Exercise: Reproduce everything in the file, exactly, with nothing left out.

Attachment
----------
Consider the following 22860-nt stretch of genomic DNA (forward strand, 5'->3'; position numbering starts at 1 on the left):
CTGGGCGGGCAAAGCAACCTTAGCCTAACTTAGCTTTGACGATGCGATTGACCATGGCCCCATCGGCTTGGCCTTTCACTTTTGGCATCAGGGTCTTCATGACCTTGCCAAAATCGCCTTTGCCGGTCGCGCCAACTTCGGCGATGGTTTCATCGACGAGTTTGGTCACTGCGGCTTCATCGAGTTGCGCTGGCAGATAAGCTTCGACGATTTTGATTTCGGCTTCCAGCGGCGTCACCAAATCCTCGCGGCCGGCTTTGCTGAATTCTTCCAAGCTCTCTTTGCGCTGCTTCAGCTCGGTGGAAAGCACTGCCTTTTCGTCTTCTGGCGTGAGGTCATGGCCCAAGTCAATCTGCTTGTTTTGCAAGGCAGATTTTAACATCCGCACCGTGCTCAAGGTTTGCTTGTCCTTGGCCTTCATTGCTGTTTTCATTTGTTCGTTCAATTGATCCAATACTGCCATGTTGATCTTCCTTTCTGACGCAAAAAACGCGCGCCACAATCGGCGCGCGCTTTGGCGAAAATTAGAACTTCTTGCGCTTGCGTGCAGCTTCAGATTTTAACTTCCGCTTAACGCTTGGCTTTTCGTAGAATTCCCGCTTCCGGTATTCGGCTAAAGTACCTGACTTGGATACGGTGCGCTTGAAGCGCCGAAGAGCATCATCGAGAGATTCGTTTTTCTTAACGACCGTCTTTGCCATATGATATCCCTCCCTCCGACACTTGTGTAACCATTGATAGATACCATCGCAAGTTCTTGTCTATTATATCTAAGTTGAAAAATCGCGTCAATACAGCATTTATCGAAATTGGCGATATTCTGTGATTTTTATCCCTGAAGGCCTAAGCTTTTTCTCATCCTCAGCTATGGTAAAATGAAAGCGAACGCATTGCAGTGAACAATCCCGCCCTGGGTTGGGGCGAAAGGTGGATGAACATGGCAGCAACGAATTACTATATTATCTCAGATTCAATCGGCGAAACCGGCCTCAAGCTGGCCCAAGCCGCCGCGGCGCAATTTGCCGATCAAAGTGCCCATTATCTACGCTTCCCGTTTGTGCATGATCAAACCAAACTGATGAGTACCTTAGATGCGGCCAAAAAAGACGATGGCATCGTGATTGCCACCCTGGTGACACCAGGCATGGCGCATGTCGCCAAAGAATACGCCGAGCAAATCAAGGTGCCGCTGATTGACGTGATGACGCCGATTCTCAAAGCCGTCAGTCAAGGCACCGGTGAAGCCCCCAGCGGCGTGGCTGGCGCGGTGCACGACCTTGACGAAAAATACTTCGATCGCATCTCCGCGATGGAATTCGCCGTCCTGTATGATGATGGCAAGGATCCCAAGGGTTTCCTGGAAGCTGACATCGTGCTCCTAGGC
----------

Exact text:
Consider the following 22860-nt stretch of genomic DNA (forward strand, 5'->3'; position numbering starts at 1 on the left):
CTGGGCGGGCAAAGCAACCTTAGCCTAACTTAGCTTTGACGATGCGATTGACCATGGCCCCATCGGCTTGGCCTTTCACTTTTGGCATCAGGGTCTTCATGACCTTGCCAAAATCGCCTTTGCCGGTCGCGCCAACTTCGGCGATGGTTTCATCGACGAGTTTGGTCACTGCGGCTTCATCGAGTTGCGCTGGCAGATAAGCTTCGACGATTTTGATTTCGGCTTCCAGCGGCGTCACCAAATCCTCGCGGCCGGCTTTGCTGAATTCTTCCAAGCTCTCTTTGCGCTGCTTCAGCTCGGTGGAAAGCACTGCCTTTTCGTCTTCTGGCGTGAGGTCATGGCCCAAGTCAATCTGCTTGTTTTGCAAGGCAGATTTTAACATCCGCACCGTGCTCAAGGTTTGCTTGTCCTTGGCCTTCATTGCTGTTTTCATTTGTTCGTTCAATTGATCCAATACTGCCATGTTGATCTTCCTTTCTGACGCAAAAAACGCGCGCCACAATCGGCGCGCGCTTTGGCGAAAATTAGAACTTCTTGCGCTTGCGTGCAGCTTCAGATTTTAACTTCCGCTTAACGCTTGGCTTTTCGTAGAATTCCCGCTTCCGGTATTCGGCTAAAGTACCTGACTTGGATACGGTGCGCTTGAAGCGCCGAAGAGCATCATCGAGAGATTCGTTTTTCTTAACGACCGTCTTTGCCATATGATATCCCTCCCTCCGACACTTGTGTAACCATTGATAGATACCATCGCAAGTTCTTGTCTATTATATCTAAGTTGAAAAATCGCGTCAATACAGCATTTATCGAAATTGGCGATATTCTGTGATTTTTATCCCTGAAGGCCTAAGCTTTTTCTCATCCTCAGCTATGGTAAAATGAAAGCGAACGCATTGCAGTGAACAATCCCGCCCTGGGTTGGGGCGAAAGGTGGATGAACATGGCAGCAACGAATTACTATATTATCTCAGATTCAATCGGCGAAACCGGCCTCAAGCTGGCCCAAGCCGCCGCGGCGCAATTTGCCGATCAAAGTGCCCATTATCTACGCTTCCCGTTTGTGCATGATCAAACCAAACTGATGAGTACCTTAGATGCGGCCAAAAAAGACGATGGCATCGTGATTGCCACCCTGGTGACACCAGGCATGGCGCATGTCGCCAAAGAATACGCCGAGCAAATCAAGGTGCCGCTGATTGACGTGATGACGCCGATTCTCAAAGCCGTCAGTCAAGGCACCGGTGAAGCCCCCAGCGGCGTGGCTGGCGCGGTGCACGACCTTGACGAAAAATACTTCGATCGCATCTCCGCGATGGAATTCGCCGTCCTGTATGATGATGGCAAGGATCCCAAGGGTTTCCTGGAAGCTGACATCGTGCTCCTAGGC